Expand United Nations (UN) Security Council Resolution 1874. Following North Korea’s long-range ballistic missile test and underground nuclear test in 2009, the UN Security Council issued sanctions that targeted not only North Korean financial institutions, but key individuals associated with nuclear, ballistic missile, and other WMD-related programs or activities. This can and should be expanded to include front companies and individuals engaged in counterfeiting, drug trafficking, money laundering, and other illicit activities that support the Democratic People’s Republic of Korea (DPRK) regime and pose a threat to the national security of nations in the region and elsewhere.
Lin sees China as the linchpin to mitigating the threat from North Korea and Iran in its capacity as main economic partner of both countries and its veto power at the UN.
In June 2009, the US Department of Treasury targeted North Korea’s missile proliferation network by designating Hong Kong Electronics. Hong Kong Electronics, located in Iran, was designated for providing support to North Korea’s Tanchon Commerical Bank and Korea Mining Development Trading Corporation (KOMID). Komid is believed to have been responsible for overseeing the Hezbollah tunnelling.
The act of designation effectively freezes the company’s assets and its supporters, prohibiting US persons from engaging in any transactions with them.
Both companies were also designated by the United Nations Security Council under Resolution 1718.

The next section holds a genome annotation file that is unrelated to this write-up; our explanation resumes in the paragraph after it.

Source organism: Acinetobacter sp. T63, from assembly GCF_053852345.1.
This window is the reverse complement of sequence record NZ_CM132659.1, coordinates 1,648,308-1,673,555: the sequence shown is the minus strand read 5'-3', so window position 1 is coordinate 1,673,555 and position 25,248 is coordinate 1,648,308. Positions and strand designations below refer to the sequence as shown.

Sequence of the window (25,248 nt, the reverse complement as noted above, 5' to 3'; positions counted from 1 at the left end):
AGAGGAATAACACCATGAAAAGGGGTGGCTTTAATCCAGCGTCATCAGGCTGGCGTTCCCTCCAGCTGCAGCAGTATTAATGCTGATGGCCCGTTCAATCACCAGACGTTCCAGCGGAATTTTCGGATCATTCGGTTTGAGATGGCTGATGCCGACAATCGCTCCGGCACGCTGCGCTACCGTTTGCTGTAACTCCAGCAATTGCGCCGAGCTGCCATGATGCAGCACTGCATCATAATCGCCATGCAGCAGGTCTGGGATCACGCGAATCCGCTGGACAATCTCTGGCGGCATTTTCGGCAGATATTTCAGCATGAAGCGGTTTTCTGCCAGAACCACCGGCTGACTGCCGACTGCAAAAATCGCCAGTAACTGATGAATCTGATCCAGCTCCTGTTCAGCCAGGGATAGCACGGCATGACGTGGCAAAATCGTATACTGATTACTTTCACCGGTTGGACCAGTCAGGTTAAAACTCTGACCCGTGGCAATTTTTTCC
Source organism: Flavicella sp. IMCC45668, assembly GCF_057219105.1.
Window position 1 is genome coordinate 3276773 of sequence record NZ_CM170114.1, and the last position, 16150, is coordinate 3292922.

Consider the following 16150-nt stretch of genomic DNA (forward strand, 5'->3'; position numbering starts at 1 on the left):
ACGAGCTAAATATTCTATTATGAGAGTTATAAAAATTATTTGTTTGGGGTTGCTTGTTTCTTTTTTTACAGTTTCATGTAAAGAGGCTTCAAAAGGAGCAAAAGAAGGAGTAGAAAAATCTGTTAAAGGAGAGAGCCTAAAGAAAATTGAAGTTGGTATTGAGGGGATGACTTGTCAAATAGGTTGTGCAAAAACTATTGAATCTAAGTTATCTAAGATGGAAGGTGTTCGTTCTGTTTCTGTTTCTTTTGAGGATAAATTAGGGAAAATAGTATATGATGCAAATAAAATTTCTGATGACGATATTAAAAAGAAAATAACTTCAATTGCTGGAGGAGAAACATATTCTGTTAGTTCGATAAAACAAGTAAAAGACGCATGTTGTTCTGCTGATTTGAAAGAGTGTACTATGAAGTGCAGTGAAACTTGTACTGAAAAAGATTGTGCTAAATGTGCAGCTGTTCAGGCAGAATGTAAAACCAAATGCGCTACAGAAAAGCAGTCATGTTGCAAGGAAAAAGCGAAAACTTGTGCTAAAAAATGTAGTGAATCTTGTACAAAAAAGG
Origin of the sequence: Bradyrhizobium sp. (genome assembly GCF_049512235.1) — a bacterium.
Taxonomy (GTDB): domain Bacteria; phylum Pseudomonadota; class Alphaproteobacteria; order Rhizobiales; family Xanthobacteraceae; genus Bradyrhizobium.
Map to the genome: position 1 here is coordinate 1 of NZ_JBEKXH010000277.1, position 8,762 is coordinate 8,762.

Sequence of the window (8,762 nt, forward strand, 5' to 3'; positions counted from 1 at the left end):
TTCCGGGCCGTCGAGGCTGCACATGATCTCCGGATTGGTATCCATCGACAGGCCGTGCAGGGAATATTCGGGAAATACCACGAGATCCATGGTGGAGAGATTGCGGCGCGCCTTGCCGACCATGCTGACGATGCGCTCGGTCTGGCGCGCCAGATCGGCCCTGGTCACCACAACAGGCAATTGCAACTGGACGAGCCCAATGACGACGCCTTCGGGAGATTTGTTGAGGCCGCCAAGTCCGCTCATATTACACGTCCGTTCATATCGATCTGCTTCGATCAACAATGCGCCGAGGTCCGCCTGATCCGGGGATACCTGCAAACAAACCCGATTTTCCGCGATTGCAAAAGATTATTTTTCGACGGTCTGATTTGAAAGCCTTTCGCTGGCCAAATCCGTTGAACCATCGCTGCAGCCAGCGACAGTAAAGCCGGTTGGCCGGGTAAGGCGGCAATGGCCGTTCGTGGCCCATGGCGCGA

According to a US Treasury press release, between 2007 and 2009, Hong Kong Electronics had transferred millions of dollars of proliferation-related funds on behalf of Tanchon and KOMID. Hong Kong Electronics also facilitated the movement of money from Iran to North Korea on behalf of KOMID. Tanchon, a commercial bank based in Pyongyang, is the financial arm for KOMID – North Korea’s premier arms dealer and main exporter of goods and equipment related to ballistic missiles and conventional weapons.
Tanchon has also been involved in financing ballistic missile sales from KOMID to Iran’s Shahid Hemmat Industrial Group (SHIG), which is the Iranian organisation responsible for developing liquid-fuelled missiles. SHIG has been designated by the US government and sanctioned by the United Nations under UN Security Council Resolution 1737.
Since 2005, Tanchon has maintained an active relationship with various branches of Iran’s Bank Sepah, an entity designated by the US and sanctioned by the United Nations under UNSCR 1747, for providing financial services to Iran’s missile program. The US believes that the Tanchon-Bank Sepah relationship has been used for North Korea-Iran proliferation-related transactions.
“North Korea uses front companies like Hong Kong Electronics and a range of other deceptive practices to obscure the true nature of its financial dealings, making it nearly impossible for responsible banks and governments to distinguish legitimate from illegitimate North Korean transactions,” noted Stuart Levey, Under Secretary for Terrorism and Financial Intelligence.
Ultimately the difficulty of challenging and pushing back the threat posed by the North Korean-Iranian WMD partnership is best characterised by Spyer:
North Korea and Iran play a similar role in their respective regions of opposition and subversion toward the US and its allies. A cynic might add that the tendency of both regimes to indulge in the faking up of sheer lies is a further point of commonality between them.
These firm foundations mean that – short of action taken to disturb it – the friendship between the Kim Jong-il dictatorship in North Korea and the Iran-led ‘resistance bloc’ in the Middle East is likely to flourish and continue to mutually benefit both partners in the years ahead.